Scientists say the ozone layer is recovering

This undated image provided by NASA shows the ozone layer over the years, Sept. 17, 1979, top left, Oct. 7, 1989, top right, Oct. 9, 2006, lower left, and Oct. 1, 2010, lower right. Earth protective but fragile ozone layer is finally starting to rebound, says a United Nations panel of scientists. Scientists hail this as rare environmental good news, demonstrating that when the world comes together it can stop a brewing ecological crisis. Photo: NASA, AP / NASAWASHINGTON (AP) — Earth's protective ozone layer is beginning to recover, largely because of the phase-out since the 1980s of certain chemicals used in refrigerants and aerosol cans, a U.N. scientific panel reported Wednesday in a rare piece of good news about the health of the planet.

Scientists said the development demonstrates that when the world comes together, it can counteract a brewing ecological crisis.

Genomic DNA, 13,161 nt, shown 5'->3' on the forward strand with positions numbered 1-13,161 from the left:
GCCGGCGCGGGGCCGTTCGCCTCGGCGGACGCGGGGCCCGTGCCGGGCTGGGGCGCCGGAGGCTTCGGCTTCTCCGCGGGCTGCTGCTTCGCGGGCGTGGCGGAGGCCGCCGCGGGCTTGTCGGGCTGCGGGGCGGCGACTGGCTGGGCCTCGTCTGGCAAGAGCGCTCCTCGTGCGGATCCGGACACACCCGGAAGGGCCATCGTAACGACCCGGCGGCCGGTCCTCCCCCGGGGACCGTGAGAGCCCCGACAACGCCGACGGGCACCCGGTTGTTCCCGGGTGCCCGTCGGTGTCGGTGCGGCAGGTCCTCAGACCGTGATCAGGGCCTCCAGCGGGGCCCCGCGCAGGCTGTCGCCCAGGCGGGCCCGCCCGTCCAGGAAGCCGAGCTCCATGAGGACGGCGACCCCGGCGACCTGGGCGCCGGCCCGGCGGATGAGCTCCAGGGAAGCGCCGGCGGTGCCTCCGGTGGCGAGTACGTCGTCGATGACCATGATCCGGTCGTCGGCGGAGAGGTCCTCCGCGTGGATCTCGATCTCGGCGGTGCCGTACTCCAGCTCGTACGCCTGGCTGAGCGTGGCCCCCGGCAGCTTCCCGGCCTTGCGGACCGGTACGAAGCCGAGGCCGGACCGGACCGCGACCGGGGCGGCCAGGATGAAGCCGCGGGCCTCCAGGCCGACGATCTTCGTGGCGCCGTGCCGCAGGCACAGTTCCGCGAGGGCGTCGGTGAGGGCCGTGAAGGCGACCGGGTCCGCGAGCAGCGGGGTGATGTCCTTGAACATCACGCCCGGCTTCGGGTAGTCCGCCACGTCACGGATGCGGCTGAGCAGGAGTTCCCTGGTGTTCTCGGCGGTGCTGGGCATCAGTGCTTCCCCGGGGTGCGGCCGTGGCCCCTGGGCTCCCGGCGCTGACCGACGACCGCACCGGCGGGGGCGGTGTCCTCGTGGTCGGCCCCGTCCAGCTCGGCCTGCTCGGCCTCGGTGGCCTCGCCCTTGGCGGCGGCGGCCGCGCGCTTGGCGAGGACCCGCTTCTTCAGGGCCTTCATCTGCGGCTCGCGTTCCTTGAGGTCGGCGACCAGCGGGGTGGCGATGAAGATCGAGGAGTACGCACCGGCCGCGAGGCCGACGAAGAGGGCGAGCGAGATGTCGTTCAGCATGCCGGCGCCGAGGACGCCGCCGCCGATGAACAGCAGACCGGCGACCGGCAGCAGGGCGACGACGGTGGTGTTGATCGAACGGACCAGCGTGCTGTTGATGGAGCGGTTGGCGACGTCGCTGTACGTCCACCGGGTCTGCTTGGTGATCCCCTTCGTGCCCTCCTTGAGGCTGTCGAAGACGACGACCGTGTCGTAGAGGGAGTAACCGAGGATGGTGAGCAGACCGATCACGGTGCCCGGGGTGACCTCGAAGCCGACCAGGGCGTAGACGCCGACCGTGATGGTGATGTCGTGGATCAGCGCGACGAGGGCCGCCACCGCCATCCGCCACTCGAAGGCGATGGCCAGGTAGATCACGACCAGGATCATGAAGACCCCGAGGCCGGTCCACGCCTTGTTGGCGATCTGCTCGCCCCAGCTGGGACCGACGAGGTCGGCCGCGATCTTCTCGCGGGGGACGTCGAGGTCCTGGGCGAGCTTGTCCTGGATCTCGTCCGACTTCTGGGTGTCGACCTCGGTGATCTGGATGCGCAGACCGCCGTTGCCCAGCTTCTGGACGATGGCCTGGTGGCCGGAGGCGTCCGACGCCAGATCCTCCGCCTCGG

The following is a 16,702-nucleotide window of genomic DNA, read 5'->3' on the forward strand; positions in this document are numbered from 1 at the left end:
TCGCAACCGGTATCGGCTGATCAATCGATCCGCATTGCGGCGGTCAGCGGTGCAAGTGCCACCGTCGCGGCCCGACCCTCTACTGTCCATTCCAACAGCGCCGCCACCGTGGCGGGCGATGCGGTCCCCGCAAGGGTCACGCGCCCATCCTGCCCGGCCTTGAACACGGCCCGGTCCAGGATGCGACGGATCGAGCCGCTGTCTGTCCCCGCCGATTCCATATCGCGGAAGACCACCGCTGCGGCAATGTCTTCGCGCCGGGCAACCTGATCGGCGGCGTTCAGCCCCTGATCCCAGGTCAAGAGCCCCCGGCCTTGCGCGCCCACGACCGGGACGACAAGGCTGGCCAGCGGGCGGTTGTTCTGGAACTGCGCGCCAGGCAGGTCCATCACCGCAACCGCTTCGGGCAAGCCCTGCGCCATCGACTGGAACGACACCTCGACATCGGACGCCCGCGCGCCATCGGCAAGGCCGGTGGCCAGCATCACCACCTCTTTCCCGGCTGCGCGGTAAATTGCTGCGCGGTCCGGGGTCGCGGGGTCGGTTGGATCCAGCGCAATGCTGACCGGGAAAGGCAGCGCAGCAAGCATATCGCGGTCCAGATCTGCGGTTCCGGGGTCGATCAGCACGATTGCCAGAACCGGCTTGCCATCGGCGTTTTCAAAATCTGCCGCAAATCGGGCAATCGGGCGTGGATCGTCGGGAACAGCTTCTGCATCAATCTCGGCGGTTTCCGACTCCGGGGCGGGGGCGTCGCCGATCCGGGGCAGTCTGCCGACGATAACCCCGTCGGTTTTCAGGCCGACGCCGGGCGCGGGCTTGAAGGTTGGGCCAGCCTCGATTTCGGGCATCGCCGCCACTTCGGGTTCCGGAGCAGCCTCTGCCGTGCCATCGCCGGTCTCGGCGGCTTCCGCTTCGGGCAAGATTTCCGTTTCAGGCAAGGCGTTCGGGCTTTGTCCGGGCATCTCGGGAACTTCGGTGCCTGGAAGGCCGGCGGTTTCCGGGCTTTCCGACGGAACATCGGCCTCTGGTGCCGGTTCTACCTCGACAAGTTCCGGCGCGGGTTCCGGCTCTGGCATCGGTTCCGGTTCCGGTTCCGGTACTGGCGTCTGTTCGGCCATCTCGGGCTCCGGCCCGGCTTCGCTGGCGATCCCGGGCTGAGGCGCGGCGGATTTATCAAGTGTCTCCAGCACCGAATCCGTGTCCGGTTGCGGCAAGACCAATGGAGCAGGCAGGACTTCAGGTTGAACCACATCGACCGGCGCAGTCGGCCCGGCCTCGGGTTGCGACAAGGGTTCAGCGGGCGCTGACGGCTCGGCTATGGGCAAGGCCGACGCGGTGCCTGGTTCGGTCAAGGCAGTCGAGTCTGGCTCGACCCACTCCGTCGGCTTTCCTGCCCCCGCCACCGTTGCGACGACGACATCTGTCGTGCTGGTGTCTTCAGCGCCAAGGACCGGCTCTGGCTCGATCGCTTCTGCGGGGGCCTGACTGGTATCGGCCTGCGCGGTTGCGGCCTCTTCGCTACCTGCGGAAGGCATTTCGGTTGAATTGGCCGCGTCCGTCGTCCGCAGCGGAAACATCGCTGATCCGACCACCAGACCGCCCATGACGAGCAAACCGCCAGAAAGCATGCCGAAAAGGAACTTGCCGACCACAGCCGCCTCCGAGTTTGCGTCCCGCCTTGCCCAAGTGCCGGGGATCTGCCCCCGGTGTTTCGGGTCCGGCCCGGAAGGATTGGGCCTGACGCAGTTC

For the first time in 35 years, scientists were able to confirm a statistically significant and sustained increase in stratospheric ozone, which shields the planet from solar radiation that causes skin cancer, crop damage and other problems.

From 2000 to 2013, ozone levels climbed 4 percent in the key mid-northern latitudes at about 30 miles up, said NASA scientist Paul A. Newman. He co-chaired the every-four-years ozone assessment by 300 scientists, released at the United Nations.

"It's a victory for diplomacy and for science and for the fact that we were able to work together," said chemist Mario Molina. In 1974, Molina and F. Sherwood Rowland wrote a scientific study forecasting the ozone depletion problem. They won the 1995 Nobel Prize in chemistry for their work.

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